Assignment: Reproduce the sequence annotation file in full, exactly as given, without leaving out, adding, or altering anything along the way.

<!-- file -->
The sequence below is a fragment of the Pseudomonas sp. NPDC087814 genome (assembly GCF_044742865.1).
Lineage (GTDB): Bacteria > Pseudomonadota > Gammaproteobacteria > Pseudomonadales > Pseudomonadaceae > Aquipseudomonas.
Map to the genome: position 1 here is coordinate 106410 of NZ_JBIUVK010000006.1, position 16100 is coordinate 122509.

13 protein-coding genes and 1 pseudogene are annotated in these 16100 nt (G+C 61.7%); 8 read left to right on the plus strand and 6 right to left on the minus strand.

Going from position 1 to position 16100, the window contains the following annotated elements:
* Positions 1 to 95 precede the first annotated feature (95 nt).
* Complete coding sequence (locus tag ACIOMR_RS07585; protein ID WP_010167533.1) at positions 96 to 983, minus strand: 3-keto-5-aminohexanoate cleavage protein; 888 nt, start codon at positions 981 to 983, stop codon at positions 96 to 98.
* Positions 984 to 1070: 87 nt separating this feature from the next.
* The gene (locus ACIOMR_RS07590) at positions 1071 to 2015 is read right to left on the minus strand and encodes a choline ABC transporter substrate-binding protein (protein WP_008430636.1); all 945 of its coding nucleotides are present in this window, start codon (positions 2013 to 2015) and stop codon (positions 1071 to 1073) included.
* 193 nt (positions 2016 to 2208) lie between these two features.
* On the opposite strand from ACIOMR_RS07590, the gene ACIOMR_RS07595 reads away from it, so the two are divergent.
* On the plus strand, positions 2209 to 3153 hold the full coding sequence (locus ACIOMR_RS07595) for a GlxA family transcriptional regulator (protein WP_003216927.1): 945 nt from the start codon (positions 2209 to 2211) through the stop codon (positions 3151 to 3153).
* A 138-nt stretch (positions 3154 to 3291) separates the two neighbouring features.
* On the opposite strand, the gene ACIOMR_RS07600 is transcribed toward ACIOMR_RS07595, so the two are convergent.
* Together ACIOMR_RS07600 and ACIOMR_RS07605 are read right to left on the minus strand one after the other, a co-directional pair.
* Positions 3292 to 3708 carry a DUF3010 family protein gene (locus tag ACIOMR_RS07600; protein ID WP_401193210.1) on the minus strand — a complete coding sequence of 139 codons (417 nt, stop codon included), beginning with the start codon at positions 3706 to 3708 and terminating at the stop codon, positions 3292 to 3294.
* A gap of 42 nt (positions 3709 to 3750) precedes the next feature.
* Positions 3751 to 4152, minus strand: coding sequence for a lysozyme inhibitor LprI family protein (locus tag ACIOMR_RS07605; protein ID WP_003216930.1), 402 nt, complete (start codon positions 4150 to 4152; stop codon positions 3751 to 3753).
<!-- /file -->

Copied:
The sequence below is a fragment of the Pseudomonas sp. NPDC087814 genome (assembly GCF_044742865.1).
Lineage (GTDB): Bacteria > Pseudomonadota > Gammaproteobacteria > Pseudomonadales > Pseudomonadaceae > Aquipseudomonas.
Map to the genome: position 1 here is coordinate 106410 of NZ_JBIUVK010000006.1, position 16100 is coordinate 122509.

13 protein-coding genes and 1 pseudogene are annotated in these 16100 nt (G+C 61.7%); 8 read left to right on the plus strand and 6 right to left on the minus strand.

Going from position 1 to position 16100, the window contains the following annotated elements:
* Positions 1 to 95 precede the first annotated feature (95 nt).
* Complete coding sequence (locus tag ACIOMR_RS07585; protein ID WP_010167533.1) at positions 96 to 983, minus strand: 3-keto-5-aminohexanoate cleavage protein; 888 nt, start codon at positions 981 to 983, stop codon at positions 96 to 98.
* Positions 984 to 1070: 87 nt separating this feature from the next.
* The gene (locus ACIOMR_RS07590) at positions 1071 to 2015 is read right to left on the minus strand and encodes a choline ABC transporter substrate-binding protein (protein WP_008430636.1); all 945 of its coding nucleotides are present in this window, start codon (positions 2013 to 2015) and stop codon (positions 1071 to 1073) included.
* 193 nt (positions 2016 to 2208) lie between these two features.
* On the opposite strand from ACIOMR_RS07590, the gene ACIOMR_RS07595 reads away from it, so the two are divergent.
* On the plus strand, positions 2209 to 3153 hold the full coding sequence (locus ACIOMR_RS07595) for a GlxA family transcriptional regulator (protein WP_003216927.1): 945 nt from the start codon (positions 2209 to 2211) through the stop codon (positions 3151 to 3153).
* A 138-nt stretch (positions 3154 to 3291) separates the two neighbouring features.
* On the opposite strand, the gene ACIOMR_RS07600 is transcribed toward ACIOMR_RS07595, so the two are convergent.
* Together ACIOMR_RS07600 and ACIOMR_RS07605 are read right to left on the minus strand one after the other, a co-directional pair.
* Positions 3292 to 3708 carry a DUF3010 family protein gene (locus tag ACIOMR_RS07600; protein ID WP_401193210.1) on the minus strand — a complete coding sequence of 139 codons (417 nt, stop codon included), beginning with the start codon at positions 3706 to 3708 and terminating at the stop codon, positions 3292 to 3294.
* A gap of 42 nt (positions 3709 to 3750) precedes the next feature.
* Positions 3751 to 4152, minus strand: coding sequence for a lysozyme inhibitor LprI family protein (locus tag ACIOMR_RS07605; protein ID WP_003216930.1), 402 nt, complete (start codon positions 4150 to 4152; stop codon positions 3751 to 3753).